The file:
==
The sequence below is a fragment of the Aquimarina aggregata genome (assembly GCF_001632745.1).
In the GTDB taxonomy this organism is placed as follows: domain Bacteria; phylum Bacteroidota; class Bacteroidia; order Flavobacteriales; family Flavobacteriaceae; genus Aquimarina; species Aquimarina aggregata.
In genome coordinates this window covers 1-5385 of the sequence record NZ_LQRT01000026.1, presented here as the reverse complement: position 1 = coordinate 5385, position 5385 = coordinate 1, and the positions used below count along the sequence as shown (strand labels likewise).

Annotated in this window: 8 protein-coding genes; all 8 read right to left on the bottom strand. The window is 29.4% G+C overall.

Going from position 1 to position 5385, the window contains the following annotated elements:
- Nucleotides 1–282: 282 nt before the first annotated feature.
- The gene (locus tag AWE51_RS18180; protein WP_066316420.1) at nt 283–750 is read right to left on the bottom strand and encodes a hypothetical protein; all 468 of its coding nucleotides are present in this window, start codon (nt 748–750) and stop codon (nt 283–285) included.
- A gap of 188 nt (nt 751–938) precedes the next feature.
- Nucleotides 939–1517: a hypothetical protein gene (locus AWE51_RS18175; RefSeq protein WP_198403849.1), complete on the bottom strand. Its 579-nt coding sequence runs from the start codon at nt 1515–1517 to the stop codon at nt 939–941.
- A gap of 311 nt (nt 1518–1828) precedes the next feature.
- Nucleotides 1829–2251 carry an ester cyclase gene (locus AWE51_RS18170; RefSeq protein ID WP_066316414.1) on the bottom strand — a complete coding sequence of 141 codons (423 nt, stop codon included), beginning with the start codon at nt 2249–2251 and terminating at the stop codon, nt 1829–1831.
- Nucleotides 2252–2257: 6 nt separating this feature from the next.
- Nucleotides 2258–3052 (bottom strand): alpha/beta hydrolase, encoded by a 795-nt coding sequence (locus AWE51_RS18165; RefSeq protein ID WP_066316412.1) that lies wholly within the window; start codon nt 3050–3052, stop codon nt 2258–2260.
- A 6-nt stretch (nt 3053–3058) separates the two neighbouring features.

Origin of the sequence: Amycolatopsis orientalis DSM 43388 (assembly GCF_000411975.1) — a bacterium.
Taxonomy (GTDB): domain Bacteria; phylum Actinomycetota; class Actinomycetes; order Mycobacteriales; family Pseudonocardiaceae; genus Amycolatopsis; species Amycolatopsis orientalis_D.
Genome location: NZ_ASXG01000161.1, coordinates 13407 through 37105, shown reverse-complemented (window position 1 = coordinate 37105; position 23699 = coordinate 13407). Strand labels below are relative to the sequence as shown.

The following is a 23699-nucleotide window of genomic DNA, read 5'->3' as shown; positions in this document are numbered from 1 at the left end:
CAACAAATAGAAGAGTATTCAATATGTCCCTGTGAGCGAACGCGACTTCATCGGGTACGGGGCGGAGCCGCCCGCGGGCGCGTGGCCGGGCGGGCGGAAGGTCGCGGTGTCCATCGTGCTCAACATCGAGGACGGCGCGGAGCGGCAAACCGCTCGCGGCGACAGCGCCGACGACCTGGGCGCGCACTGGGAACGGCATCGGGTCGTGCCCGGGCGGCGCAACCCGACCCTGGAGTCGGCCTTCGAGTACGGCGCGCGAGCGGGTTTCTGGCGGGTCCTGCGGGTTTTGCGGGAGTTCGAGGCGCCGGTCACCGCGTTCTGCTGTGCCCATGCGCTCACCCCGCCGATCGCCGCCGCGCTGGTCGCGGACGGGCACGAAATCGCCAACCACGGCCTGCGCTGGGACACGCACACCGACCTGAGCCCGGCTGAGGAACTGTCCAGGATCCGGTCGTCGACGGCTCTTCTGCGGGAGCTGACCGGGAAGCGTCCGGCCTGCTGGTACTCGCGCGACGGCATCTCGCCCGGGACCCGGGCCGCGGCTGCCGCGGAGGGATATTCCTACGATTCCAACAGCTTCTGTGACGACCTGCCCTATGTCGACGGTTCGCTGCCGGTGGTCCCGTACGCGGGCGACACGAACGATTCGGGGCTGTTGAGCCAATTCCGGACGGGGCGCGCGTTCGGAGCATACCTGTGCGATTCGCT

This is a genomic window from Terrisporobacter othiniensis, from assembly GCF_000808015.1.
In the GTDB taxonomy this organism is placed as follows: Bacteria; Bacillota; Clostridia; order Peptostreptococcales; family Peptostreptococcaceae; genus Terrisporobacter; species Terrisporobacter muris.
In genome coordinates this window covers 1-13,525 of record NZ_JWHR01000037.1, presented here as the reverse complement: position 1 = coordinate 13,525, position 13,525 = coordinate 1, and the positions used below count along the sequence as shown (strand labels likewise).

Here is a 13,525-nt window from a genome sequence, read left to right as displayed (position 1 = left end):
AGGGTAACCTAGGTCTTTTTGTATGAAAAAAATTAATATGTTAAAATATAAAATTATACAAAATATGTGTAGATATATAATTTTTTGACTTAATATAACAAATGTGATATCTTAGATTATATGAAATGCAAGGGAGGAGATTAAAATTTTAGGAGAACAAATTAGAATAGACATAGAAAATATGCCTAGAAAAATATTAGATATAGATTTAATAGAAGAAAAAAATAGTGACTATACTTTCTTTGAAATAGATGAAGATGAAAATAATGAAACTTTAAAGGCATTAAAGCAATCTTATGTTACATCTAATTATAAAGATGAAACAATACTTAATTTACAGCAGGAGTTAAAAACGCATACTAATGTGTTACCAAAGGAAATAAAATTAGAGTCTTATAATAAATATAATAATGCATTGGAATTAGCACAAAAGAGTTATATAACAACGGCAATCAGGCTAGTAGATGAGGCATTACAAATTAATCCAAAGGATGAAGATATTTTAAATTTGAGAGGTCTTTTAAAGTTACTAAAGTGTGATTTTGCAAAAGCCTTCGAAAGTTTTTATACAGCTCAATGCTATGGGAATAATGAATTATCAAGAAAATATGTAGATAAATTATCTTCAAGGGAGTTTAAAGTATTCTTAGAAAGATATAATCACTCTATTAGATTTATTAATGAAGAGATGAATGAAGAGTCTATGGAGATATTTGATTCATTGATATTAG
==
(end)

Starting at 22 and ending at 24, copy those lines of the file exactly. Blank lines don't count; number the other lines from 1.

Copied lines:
In genome coordinates this window covers 1-13,525 of record NZ_JWHR01000037.1, presented here as the reverse complement: position 1 = coordinate 13,525, position 13,525 = coordinate 1, and the positions used below count along the sequence as shown (strand labels likewise).

Here is a 13,525-nt window from a genome sequence, read left to right as displayed (position 1 = left end):
AGGGTAACCTAGGTCTTTTTGTATGAAAAAAATTAATATGTTAAAATATAAAATTATACAAAATATGTGTAGATATATAATTTTTTGACTTAATATAACAAATGTGATATCTTAGATTATATGAAATGCAAGGGAGGAGATTAAAATTTTAGGAGAACAAATTAGAATAGACATAGAAAATATGCCTAGAAAAATATTAGATATAGATTTAATAGAAGAAAAAAATAGTGACTATACTTTCTTTGAAATAGATGAAGATGAAAATAATGAAACTTTAAAGGCATTAAAGCAATCTTATGTTACATCTAATTATAAAGATGAAACAATACTTAATTTACAGCAGGAGTTAAAAACGCATACTAATGTGTTACCAAAGGAAATAAAATTAGAGTCTTATAATAAATATAATAATGCATTGGAATTAGCACAAAAGAGTTATATAACAACGGCAATCAGGCTAGTAGATGAGGCATTACAAATTAATCCAAAGGATGAAGATATTTTAAATTTGAGAGGTCTTTTAAAGTTACTAAAGTGTGATTTTGCAAAAGCCTTCGAAAGTTTTTATACAGCTCAATGCTATGGGAATAATGAATTATCAAGAAAATATGTAGATAAATTATCTTCAAGGGAGTTTAAAGTATTCTTAGAAAGATATAATCACTCTATTAGATTTATTAATGAAGAGATGAATGAAGAGTCTATGGAGATATTTGATTCATTGATATTAG